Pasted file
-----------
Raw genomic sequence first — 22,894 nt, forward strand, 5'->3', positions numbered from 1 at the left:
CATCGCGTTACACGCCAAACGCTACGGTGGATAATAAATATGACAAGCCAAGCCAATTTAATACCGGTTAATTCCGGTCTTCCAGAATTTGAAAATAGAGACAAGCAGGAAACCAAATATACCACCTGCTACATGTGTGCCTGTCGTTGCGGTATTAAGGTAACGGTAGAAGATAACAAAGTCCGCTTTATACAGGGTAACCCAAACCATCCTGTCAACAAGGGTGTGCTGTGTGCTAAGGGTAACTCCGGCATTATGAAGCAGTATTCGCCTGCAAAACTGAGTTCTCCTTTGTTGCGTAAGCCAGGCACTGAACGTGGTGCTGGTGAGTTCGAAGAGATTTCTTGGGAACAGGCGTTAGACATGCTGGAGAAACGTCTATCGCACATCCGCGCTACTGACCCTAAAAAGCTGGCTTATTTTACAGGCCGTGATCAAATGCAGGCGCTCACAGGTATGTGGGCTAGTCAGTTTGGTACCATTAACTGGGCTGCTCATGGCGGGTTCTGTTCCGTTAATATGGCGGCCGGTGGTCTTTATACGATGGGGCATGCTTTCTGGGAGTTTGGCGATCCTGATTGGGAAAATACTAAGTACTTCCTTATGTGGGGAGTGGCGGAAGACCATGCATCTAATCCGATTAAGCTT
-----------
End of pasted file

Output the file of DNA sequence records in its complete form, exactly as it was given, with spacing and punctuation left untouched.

Raw genomic sequence first — 22,894 nt, forward strand, 5'->3', positions numbered from 1 at the left:
CATCGCGTTACACGCCAAACGCTACGGTGGATAATAAATATGACAAGCCAAGCCAATTTAATACCGGTTAATTCCGGTCTTCCAGAATTTGAAAATAGAGACAAGCAGGAAACCAAATATACCACCTGCTACATGTGTGCCTGTCGTTGCGGTATTAAGGTAACGGTAGAAGATAACAAAGTCCGCTTTATACAGGGTAACCCAAACCATCCTGTCAACAAGGGTGTGCTGTGTGCTAAGGGTAACTCCGGCATTATGAAGCAGTATTCGCCTGCAAAACTGAGTTCTCCTTTGTTGCGTAAGCCAGGCACTGAACGTGGTGCTGGTGAGTTCGAAGAGATTTCTTGGGAACAGGCGTTAGACATGCTGGAGAAACGTCTATCGCACATCCGCGCTACTGACCCTAAAAAGCTGGCTTATTTTACAGGCCGTGATCAAATGCAGGCGCTCACAGGTATGTGGGCTAGTCAGTTTGGTACCATTAACTGGGCTGCTCATGGCGGGTTCTGTTCCGTTAATATGGCGGCCGGTGGTCTTTATACGATGGGGCATGCTTTCTGGGAGTTTGGCGATCCTGATTGGGAAAATACTAAGTACTTCCTTATGTGGGGAGTGGCGGAAGACCATGCATCTAATCCGATTAAGCTT